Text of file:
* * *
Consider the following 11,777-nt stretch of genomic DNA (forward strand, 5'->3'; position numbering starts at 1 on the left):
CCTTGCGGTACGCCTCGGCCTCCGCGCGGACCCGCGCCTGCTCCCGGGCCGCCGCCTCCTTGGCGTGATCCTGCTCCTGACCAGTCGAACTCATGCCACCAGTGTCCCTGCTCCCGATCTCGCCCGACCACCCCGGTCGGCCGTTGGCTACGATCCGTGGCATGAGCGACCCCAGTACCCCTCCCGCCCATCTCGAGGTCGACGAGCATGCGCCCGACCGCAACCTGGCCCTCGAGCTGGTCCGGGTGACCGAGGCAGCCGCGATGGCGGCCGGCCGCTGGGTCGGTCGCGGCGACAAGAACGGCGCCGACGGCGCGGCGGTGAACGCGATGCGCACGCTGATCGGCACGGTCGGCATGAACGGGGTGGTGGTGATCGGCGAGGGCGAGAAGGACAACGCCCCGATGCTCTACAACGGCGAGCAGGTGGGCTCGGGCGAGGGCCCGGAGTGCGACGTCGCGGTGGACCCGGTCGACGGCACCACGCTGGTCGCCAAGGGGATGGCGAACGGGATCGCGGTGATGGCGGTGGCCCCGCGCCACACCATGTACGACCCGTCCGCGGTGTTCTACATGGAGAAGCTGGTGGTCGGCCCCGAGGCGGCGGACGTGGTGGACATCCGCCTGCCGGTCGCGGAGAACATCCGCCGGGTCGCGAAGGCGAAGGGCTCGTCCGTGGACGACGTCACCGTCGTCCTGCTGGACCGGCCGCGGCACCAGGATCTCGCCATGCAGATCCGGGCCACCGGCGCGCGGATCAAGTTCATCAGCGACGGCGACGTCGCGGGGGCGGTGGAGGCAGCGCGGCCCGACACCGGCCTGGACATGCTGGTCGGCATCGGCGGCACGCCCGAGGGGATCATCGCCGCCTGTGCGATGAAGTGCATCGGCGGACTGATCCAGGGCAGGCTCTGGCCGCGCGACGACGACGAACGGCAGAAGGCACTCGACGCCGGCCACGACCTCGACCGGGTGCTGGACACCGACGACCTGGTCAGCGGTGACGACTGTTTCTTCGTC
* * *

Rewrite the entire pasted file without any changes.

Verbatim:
Consider the following 11,777-nt stretch of genomic DNA (forward strand, 5'->3'; position numbering starts at 1 on the left):
CCTTGCGGTACGCCTCGGCCTCCGCGCGGACCCGCGCCTGCTCCCGGGCCGCCGCCTCCTTGGCGTGATCCTGCTCCTGACCAGTCGAACTCATGCCACCAGTGTCCCTGCTCCCGATCTCGCCCGACCACCCCGGTCGGCCGTTGGCTACGATCCGTGGCATGAGCGACCCCAGTACCCCTCCCGCCCATCTCGAGGTCGACGAGCATGCGCCCGACCGCAACCTGGCCCTCGAGCTGGTCCGGGTGACCGAGGCAGCCGCGATGGCGGCCGGCCGCTGGGTCGGTCGCGGCGACAAGAACGGCGCCGACGGCGCGGCGGTGAACGCGATGCGCACGCTGATCGGCACGGTCGGCATGAACGGGGTGGTGGTGATCGGCGAGGGCGAGAAGGACAACGCCCCGATGCTCTACAACGGCGAGCAGGTGGGCTCGGGCGAGGGCCCGGAGTGCGACGTCGCGGTGGACCCGGTCGACGGCACCACGCTGGTCGCCAAGGGGATGGCGAACGGGATCGCGGTGATGGCGGTGGCCCCGCGCCACACCATGTACGACCCGTCCGCGGTGTTCTACATGGAGAAGCTGGTGGTCGGCCCCGAGGCGGCGGACGTGGTGGACATCCGCCTGCCGGTCGCGGAGAACATCCGCCGGGTCGCGAAGGCGAAGGGCTCGTCCGTGGACGACGTCACCGTCGTCCTGCTGGACCGGCCGCGGCACCAGGATCTCGCCATGCAGATCCGGGCCACCGGCGCGCGGATCAAGTTCATCAGCGACGGCGACGTCGCGGGGGCGGTGGAGGCAGCGCGGCCCGACACCGGCCTGGACATGCTGGTCGGCATCGGCGGCACGCCCGAGGGGATCATCGCCGCCTGTGCGATGAAGTGCATCGGCGGACTGATCCAGGGCAGGCTCTGGCCGCGCGACGACGACGAACGGCAGAAGGCACTCGACGCCGGCCACGACCTCGACCGGGTGCTGGACACCGACGACCTGGTCAGCGGTGACGACTGTTTCTTCGTC